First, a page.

Sunday, January 18, 2004
Cry yourself a river, but it don't take much to drown
That's a quote from this documentary on the Wal-Mart versus Women website.
It probably goes too far to allege back room shenanigans at corporate headquarters in Bentonville. Paying the lowest wages possible buys you a workforce comprised of people in precarious financial straits, and that's a population which includes a disproportionate number of single mothers. But whether planned or not, the fact is that Wal-Mart has achieved a workforce willing to put up with treatment bordering on abuse.
Consider, for example, this story from Sunday's New York Times. The article takes a look at Wal-Mart's practice of locking in employees during the graveyard shift at some stores.
The policy is long standing, though Wal-Mart has reformed since the late eighties, when "the fire doors of some Wal-Marts were chained shut." Employees are still routinely told that they'll lose their job if they leave through the fire exit when there's not a fire. Some employees have even been lied to by managers who claimed that, "fire doors could not be physically opened by the workers and that the doors would open automatically when the fire alarm was triggered."
The Times reports of several workers who were injured on the job but were unable to leave to get medical attention, including one woman who, "cut her finger badly with a box cutter but dared not go out the fire exit — waiting until morning to get 13 stitches at a hospital." In other cases, employees who became ill were unable to leave. As when "a stocker was deathly sick, throwing up repeatedly. [Another employee] said he called the store manager at home and told him, `You need to come let this person out.' He said: `Find one of the mattresses. Have him lay down on the floor.'"
The policy affects employees in a number of other ways. In order to avoid paying over-time, Wal-Mart doesn't allow employees to work over 40 hours a week. But the Times reports that at one store, "on many workers' fifth work day of the week, they would approach the 40-hour mark and then clock out, usually around 1 a.m. They would then have to sit around, napping, playing cards or watching television, until a manager arrived at 6 a.m."
What is Wal-Mart's explanation for these practices? They claim to be looking out for their employees. Stores are only locked, they say, in high crime areas. This explanation is weak on its face, since keeping bad guys locked out doesn't require that employees be locked in.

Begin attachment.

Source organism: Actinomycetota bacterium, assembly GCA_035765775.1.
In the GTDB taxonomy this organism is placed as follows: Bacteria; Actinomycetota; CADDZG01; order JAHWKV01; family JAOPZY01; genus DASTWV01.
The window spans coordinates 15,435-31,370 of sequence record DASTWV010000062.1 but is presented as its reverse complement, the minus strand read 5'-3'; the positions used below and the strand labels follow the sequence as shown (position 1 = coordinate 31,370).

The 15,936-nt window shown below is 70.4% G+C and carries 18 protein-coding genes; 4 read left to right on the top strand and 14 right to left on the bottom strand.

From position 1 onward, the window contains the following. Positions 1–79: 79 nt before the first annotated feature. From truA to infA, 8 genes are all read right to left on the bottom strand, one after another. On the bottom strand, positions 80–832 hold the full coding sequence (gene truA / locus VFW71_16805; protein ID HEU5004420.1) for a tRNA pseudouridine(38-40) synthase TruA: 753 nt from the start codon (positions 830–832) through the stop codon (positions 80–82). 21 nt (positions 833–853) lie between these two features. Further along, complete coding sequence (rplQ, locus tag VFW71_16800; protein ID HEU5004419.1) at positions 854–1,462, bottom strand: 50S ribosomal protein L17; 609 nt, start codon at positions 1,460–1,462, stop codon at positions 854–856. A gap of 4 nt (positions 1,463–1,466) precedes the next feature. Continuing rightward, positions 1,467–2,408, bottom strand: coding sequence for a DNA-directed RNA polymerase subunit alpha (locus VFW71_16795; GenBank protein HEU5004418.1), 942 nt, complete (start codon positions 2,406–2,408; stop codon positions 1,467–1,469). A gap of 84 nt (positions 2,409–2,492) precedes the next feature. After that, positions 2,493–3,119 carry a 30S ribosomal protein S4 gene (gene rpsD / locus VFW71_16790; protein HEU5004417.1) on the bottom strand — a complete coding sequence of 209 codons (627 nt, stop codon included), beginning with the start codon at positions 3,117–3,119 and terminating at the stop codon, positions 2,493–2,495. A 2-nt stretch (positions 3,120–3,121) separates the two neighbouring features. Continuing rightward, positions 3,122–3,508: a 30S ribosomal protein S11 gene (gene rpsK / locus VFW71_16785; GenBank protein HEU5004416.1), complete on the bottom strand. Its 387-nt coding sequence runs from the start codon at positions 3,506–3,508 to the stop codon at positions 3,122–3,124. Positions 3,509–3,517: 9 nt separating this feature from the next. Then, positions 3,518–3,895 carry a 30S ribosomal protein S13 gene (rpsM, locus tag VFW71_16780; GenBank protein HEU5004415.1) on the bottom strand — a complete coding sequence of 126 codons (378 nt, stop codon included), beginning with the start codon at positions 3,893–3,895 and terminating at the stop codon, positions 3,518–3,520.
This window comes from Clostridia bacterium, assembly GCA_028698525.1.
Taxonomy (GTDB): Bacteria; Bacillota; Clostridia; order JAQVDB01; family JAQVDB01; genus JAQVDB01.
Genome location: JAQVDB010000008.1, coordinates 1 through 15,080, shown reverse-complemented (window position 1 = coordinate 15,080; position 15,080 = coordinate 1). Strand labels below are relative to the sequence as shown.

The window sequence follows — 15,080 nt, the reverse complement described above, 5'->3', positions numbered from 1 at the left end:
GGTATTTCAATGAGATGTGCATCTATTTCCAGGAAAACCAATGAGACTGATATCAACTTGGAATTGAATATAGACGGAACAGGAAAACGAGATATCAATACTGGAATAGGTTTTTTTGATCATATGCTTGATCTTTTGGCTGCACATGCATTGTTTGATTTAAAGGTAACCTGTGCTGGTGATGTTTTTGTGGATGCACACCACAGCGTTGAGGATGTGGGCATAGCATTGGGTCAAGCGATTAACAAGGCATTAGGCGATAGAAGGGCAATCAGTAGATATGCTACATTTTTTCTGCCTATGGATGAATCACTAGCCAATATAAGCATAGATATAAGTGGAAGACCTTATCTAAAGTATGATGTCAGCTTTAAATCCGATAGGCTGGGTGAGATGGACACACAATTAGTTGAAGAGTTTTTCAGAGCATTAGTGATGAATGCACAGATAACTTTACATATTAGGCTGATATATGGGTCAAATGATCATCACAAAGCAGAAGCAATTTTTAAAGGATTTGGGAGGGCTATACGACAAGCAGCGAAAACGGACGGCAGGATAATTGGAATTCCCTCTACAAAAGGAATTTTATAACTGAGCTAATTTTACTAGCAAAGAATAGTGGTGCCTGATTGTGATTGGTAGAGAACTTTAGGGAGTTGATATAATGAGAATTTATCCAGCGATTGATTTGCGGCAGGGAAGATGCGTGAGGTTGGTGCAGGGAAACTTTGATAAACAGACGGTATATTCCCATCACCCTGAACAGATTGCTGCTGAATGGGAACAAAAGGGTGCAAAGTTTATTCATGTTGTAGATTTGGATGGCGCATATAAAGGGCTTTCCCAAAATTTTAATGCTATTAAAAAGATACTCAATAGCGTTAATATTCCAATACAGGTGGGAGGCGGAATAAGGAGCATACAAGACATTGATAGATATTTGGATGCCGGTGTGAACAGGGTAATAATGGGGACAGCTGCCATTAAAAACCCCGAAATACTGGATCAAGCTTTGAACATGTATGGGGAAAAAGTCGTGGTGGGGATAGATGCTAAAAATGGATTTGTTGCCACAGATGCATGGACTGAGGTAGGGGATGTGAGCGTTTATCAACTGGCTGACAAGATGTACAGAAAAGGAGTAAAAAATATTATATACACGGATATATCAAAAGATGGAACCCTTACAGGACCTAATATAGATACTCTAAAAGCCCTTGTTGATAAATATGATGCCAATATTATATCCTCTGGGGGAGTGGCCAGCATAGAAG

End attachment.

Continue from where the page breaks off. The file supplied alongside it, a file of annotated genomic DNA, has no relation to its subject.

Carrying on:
In any case, the corporate line is disputed by former employees and managers, who indicate that Wal-Mart is really trying to protect itself from its own employees. According to these sources, the practice is intended to prevent employee theft and to increase efficiency by preventing workers from being able to, "sneak outside to smoke a cigarette, get high or make a quick trip home."
The plain fact is that locking the doors is the cheapest solution to Wal-Mart's employee management problem. Better paid workers would be less likely to steal and would be more likely to take pride in their work. Failing that, adequate supervision could keep employees in line. But it's cheaper to lock them in. And since Wal-Mart employees need their jobs more than they need respect, they put up with the policy.
What we have here are legitimate business purposes combined with a faultless cost/benefit analysis, resulting in the most efficient policy possible. Wal-Mart's motives are not charitable, but neither are they objectionable according the economic faith professed by most Americans.
So why does Wal-Mart lie? The answer is that the truth doesn't sit well with Wal-Mart's image as middle America's discount supersavior. As Charles Fishman puts it, ever cheaper prices have consequences. Wal-Mart lies because it would be bad for business to let the low income shoppers it depends on realize that the chain is engaged in asymmetrical warfare against them.